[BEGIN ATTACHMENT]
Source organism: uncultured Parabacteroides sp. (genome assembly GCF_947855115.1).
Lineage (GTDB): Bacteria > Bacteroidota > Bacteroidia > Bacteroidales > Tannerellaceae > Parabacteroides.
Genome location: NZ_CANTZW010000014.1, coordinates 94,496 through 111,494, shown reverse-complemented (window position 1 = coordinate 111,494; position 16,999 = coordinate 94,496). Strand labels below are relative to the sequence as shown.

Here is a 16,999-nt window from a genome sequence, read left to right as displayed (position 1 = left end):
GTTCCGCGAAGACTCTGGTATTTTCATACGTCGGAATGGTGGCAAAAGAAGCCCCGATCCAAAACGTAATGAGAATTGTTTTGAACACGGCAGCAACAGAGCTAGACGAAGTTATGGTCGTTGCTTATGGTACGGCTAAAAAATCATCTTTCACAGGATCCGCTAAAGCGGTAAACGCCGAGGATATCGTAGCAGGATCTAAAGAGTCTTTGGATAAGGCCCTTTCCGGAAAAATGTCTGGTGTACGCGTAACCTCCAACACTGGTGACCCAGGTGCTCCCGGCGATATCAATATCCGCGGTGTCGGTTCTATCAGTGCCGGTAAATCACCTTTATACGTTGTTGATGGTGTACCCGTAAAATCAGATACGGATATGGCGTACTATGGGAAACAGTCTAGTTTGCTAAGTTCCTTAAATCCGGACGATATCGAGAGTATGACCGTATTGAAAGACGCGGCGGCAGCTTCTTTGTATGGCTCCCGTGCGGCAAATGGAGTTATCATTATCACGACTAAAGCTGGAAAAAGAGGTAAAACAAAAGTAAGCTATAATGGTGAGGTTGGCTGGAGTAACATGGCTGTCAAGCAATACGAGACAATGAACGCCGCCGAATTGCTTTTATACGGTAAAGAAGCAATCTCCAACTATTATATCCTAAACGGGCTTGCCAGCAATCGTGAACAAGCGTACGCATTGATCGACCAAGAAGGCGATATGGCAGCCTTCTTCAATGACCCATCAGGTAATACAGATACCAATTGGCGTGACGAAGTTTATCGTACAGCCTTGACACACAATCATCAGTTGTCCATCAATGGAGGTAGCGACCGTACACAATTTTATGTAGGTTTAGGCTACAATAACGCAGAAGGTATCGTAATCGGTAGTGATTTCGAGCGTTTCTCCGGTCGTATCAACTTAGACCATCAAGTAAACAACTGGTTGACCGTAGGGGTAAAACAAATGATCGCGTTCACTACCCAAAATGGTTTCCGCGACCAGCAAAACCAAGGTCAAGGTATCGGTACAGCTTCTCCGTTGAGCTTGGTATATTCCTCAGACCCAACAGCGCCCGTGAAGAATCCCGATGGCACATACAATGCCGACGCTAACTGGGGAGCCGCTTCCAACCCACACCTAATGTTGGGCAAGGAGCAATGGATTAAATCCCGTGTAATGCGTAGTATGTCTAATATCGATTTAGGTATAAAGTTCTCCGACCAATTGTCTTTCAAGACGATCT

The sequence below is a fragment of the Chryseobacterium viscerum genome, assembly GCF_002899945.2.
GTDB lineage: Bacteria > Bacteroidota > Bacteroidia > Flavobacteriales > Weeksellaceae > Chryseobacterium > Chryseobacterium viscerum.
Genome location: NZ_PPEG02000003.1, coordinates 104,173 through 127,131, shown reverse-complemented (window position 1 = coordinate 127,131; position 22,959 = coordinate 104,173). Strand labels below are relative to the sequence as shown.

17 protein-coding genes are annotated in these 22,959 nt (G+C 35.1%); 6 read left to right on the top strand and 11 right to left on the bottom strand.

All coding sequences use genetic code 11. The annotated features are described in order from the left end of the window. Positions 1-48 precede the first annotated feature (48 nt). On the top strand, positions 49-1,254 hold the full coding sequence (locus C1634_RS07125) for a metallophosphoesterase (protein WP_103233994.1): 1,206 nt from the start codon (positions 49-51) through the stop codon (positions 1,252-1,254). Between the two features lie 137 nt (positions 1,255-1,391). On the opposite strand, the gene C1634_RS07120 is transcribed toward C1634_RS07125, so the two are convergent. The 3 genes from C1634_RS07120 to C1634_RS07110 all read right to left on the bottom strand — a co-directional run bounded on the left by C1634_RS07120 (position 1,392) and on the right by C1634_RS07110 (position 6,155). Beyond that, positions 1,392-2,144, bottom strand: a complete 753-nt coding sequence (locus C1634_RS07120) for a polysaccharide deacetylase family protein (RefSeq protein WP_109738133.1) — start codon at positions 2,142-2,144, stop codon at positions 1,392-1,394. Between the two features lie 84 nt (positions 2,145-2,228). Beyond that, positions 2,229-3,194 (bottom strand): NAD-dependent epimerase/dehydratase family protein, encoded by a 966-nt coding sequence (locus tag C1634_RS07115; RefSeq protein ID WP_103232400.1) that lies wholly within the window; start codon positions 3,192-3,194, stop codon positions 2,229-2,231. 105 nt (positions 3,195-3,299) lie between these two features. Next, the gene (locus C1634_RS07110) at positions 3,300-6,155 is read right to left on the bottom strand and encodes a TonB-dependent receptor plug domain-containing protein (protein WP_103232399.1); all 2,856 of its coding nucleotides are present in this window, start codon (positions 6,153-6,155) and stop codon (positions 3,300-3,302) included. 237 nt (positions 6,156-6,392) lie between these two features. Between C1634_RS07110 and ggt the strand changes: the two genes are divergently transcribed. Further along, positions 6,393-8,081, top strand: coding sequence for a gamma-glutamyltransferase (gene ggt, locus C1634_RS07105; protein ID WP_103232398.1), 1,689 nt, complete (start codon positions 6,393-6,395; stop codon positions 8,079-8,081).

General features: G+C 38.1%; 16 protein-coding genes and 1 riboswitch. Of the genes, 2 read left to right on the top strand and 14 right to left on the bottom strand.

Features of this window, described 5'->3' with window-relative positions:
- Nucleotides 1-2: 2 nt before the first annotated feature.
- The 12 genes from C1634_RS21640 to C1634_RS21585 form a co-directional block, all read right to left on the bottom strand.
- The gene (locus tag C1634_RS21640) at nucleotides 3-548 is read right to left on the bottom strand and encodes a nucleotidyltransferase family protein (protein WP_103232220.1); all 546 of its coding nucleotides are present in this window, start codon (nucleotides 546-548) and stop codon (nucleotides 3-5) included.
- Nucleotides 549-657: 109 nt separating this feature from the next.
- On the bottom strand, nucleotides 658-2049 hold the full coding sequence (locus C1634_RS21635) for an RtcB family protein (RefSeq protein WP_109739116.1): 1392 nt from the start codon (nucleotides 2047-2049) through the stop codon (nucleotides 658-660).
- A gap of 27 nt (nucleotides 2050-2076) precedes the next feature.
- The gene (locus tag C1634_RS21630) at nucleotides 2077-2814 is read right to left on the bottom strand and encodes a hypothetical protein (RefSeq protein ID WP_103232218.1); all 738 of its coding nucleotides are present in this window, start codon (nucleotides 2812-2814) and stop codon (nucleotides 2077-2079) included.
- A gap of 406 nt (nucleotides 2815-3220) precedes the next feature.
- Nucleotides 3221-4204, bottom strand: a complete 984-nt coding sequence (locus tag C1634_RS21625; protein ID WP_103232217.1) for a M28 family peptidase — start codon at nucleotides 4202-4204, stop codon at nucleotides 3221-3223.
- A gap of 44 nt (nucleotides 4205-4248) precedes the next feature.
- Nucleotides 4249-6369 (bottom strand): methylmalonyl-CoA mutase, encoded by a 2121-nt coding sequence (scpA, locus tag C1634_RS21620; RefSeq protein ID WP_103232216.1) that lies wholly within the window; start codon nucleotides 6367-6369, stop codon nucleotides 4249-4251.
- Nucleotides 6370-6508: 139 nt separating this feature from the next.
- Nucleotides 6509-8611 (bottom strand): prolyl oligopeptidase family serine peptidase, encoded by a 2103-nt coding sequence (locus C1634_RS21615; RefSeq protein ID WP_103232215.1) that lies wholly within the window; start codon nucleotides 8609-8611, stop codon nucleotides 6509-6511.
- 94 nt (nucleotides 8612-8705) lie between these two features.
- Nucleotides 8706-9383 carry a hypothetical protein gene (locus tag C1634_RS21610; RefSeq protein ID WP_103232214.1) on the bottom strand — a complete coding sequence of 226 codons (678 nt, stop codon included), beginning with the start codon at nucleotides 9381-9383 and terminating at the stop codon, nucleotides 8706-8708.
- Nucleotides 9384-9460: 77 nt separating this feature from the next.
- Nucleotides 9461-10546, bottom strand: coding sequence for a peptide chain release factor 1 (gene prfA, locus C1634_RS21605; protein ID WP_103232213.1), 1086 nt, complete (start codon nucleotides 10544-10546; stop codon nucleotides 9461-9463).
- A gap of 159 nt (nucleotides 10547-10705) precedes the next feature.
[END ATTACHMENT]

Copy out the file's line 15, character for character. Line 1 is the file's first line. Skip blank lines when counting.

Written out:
- The gene (locus tag C1634_RS21640) at nucleotides 3-548 is read right to left on the bottom strand and encodes a nucleotidyltransferase family protein (protein WP_103232220.1); all 546 of its coding nucleotides are present in this window, start codon (nucleotides 546-548) and stop codon (nucleotides 3-5) included.